Successful experiment

Moving Lwazi Mvovo to fullback helped the Sharks build depth in the position, writes MIKE GREENAWAY.

New Zealand has Israel Dagg and Ben Smith; Australia has Israel Folau, England once had Jason Robinson, so why can’t South Africa add Lwazi Mvovo to Willie le Roux and Gio Aplon?

That is the question Jake White asked himself midway through the Sharks’ 2014 Super Rugby campaign as he looked to add pace and X factor at the back to safety-first basics.

The common denominator between the aforementioned players, by the way, is they are all equally comfortable at wing as they are at fullback.

In justifying dropping popular and accomplished fullback SP Marais to the bench for the Sharks’ match against the Waratahs at Kings Park, won comfortably by the Sharks, White said he had an ‘instinct’ that Mvovo had the potential to be the next Christian Cullen.

‘I really think that if you look at all the top fullbacks in Super Rugby, they can all play wing and fullback, and I just sensed that Lwazi would become more of an asset to the team if he understood the subtle requirements of wing and fullback,’ the former Springbok coach says.

White says he moved Mvovo to fullback not because he had lost faith in Marais but because he wanted to develop his squad and Mvovo as a player.

‘I knew the value I had in SP as a player, but for a few games I wanted to try Lwazi at fullback just because I wanted to enrich our depth.’

White says the courage shown by Mvovo in the 2013 Currie Cup final against Western Province at Newlands, when he played out the match with a broken hand, had shown him Mvovo had the resilience and determination necessary to be the Sharks’ last line of defence.

‘This guy might be smaller than most wings and fullbacks, but he has shown on the field of battle that he has the courage to do the job,’ White says.

'He has shown on the field of battle that he has the courage to do the job' – Jake White

At the time of that shock Sharks win, Brendan Venter broke his silence as coach of the Durban team – part of his contract with Sharks CEO John Smit was that he did not deal with the media – by contacting The Mercury in Durban to ask to make a public point on Mvovo.

‘I cannot speak highly enough of what Lwazi did in that final,’ Venter says. ‘Early in the first half he suffered the injury and said he was in considerable pain. I asked him to stay on as I needed to use our backline substitute, Heimar Williams, later in the game – centre Frans Steyn was always going to only play 60 minutes [because of a lack of match fitness after a long injury break].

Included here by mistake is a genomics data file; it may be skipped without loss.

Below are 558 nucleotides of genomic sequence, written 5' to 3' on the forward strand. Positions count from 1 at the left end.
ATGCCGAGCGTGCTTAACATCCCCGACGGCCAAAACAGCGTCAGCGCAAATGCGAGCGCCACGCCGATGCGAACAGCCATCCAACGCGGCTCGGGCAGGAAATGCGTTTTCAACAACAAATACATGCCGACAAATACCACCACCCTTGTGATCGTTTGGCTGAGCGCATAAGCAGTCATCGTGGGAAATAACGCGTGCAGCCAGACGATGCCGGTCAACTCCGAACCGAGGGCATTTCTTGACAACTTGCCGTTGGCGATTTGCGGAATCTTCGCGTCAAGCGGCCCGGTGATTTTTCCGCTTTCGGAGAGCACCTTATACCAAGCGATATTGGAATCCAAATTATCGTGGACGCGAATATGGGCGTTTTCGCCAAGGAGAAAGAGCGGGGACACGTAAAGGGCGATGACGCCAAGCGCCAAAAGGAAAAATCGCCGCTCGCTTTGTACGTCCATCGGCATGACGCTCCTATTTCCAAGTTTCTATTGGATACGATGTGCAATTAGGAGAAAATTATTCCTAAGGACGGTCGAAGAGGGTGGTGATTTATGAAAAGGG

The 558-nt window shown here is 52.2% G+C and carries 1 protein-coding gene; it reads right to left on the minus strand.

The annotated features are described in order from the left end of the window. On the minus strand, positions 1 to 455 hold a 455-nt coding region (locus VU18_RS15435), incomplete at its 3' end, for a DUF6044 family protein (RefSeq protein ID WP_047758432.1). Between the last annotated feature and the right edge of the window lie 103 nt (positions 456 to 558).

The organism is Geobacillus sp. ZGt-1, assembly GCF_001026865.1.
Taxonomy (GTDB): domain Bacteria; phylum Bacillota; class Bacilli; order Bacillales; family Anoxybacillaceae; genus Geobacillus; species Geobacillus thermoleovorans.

‘The hand was strapped up at half-time and I asked Lwazi if he was able to continue, and he said he would carry on regardless,’ Venter continues. ‘He was in agony but played as if nothing was wrong, making tackles, fielding high balls and finishing off a try [that was disallowed].’

Venter, a medical doctor, said he had twice broken his hand in his playing days and knew how sore it must have been.

‘There is a perception that Lwazi is “soft” [because he is one of the smaller players] but he certainly showed how tough he actually is,’ Venter said. ‘He went the extra mile for his team.’

White agrees: ‘I’ve never had a doubt as to whether Lwazi could make the tackle that would stop a try being scored. And he showed that again when I played him there this season. There are certain games you can target to use him as fullback, knowing he is safe on defence but can then give you something different on attack. There are games where you focus on attacking the opposition, and you can really have a crack with Lwazi at fullback because you know what he can offer.’

A number of critics have questioned White’s decision to drop Marais for Mvovo, because of the former’s valuable ability to kick long and far with his natural left boot.

Mvovo, himself, has the answer: ‘When Jake took over at the Sharks, one of the first things he said to me was to work on my kicking out of hand,’ the 28-year-old said. ‘It was not a strong point but in pre-season I worked on it every day, and I am happy it’s no longer the weak point it once was.’

In more recent games, Marais has been back at fullback with Mvovo in his accustomed spot on the wing, but White is insistent that the experiment has been a successful one.

‘SP has assets that make him a very good fullback but, in the long term, Lwazi is now a better player for having had that time at fullback and I honestly believe 15 is the position where he will ultimately mature, and it is where the Sharks will gain maximum utility out of him.’

– This article first appeared in the July issue of SA Rugby magazine

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